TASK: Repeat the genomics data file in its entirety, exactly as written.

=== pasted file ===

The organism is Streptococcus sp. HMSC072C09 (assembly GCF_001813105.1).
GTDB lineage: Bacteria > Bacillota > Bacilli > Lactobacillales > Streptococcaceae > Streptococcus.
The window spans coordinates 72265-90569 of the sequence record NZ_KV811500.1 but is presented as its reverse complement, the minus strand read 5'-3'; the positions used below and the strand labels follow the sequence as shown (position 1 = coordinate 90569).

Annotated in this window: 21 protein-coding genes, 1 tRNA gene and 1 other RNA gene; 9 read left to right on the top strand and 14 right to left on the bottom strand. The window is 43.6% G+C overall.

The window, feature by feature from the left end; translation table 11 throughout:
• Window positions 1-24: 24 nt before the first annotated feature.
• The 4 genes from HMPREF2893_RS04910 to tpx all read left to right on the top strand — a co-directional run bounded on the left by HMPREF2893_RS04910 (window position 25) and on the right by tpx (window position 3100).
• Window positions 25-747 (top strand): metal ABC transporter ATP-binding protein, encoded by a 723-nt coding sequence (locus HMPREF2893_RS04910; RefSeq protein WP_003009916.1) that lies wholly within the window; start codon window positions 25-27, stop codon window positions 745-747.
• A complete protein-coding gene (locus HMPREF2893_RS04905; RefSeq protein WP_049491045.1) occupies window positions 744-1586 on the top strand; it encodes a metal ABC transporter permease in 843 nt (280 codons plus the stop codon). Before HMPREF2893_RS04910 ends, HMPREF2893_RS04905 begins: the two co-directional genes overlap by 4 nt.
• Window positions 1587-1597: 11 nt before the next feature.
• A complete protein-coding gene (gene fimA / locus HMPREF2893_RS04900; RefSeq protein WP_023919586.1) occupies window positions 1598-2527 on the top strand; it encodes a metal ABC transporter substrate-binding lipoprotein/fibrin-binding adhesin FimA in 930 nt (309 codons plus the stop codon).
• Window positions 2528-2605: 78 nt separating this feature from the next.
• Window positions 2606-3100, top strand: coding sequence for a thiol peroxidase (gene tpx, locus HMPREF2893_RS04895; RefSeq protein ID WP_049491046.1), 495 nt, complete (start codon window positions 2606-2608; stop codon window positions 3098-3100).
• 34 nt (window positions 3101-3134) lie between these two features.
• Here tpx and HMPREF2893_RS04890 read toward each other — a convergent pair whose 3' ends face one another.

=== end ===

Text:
The organism is Streptococcus sp. HMSC072C09 (assembly GCF_001813105.1).
GTDB lineage: Bacteria > Bacillota > Bacilli > Lactobacillales > Streptococcaceae > Streptococcus.
The window spans coordinates 72265-90569 of the sequence record NZ_KV811500.1 but is presented as its reverse complement, the minus strand read 5'-3'; the positions used below and the strand labels follow the sequence as shown (position 1 = coordinate 90569).

Annotated in this window: 21 protein-coding genes, 1 tRNA gene and 1 other RNA gene; 9 read left to right on the top strand and 14 right to left on the bottom strand. The window is 43.6% G+C overall.

The window, feature by feature from the left end; translation table 11 throughout:
• Window positions 1-24: 24 nt before the first annotated feature.
• The 4 genes from HMPREF2893_RS04910 to tpx all read left to right on the top strand — a co-directional run bounded on the left by HMPREF2893_RS04910 (window position 25) and on the right by tpx (window position 3100).
• Window positions 25-747 (top strand): metal ABC transporter ATP-binding protein, encoded by a 723-nt coding sequence (locus HMPREF2893_RS04910; RefSeq protein WP_003009916.1) that lies wholly within the window; start codon window positions 25-27, stop codon window positions 745-747.
• A complete protein-coding gene (locus HMPREF2893_RS04905; RefSeq protein WP_049491045.1) occupies window positions 744-1586 on the top strand; it encodes a metal ABC transporter permease in 843 nt (280 codons plus the stop codon). Before HMPREF2893_RS04910 ends, HMPREF2893_RS04905 begins: the two co-directional genes overlap by 4 nt.
• Window positions 1587-1597: 11 nt before the next feature.
• A complete protein-coding gene (gene fimA / locus HMPREF2893_RS04900; RefSeq protein WP_023919586.1) occupies window positions 1598-2527 on the top strand; it encodes a metal ABC transporter substrate-binding lipoprotein/fibrin-binding adhesin FimA in 930 nt (309 codons plus the stop codon).
• Window positions 2528-2605: 78 nt separating this feature from the next.
• Window positions 2606-3100, top strand: coding sequence for a thiol peroxidase (gene tpx, locus HMPREF2893_RS04895; RefSeq protein ID WP_049491046.1), 495 nt, complete (start codon window positions 2606-2608; stop codon window positions 3098-3100).
• 34 nt (window positions 3101-3134) lie between these two features.
• Here tpx and HMPREF2893_RS04890 read toward each other — a convergent pair whose 3' ends face one another.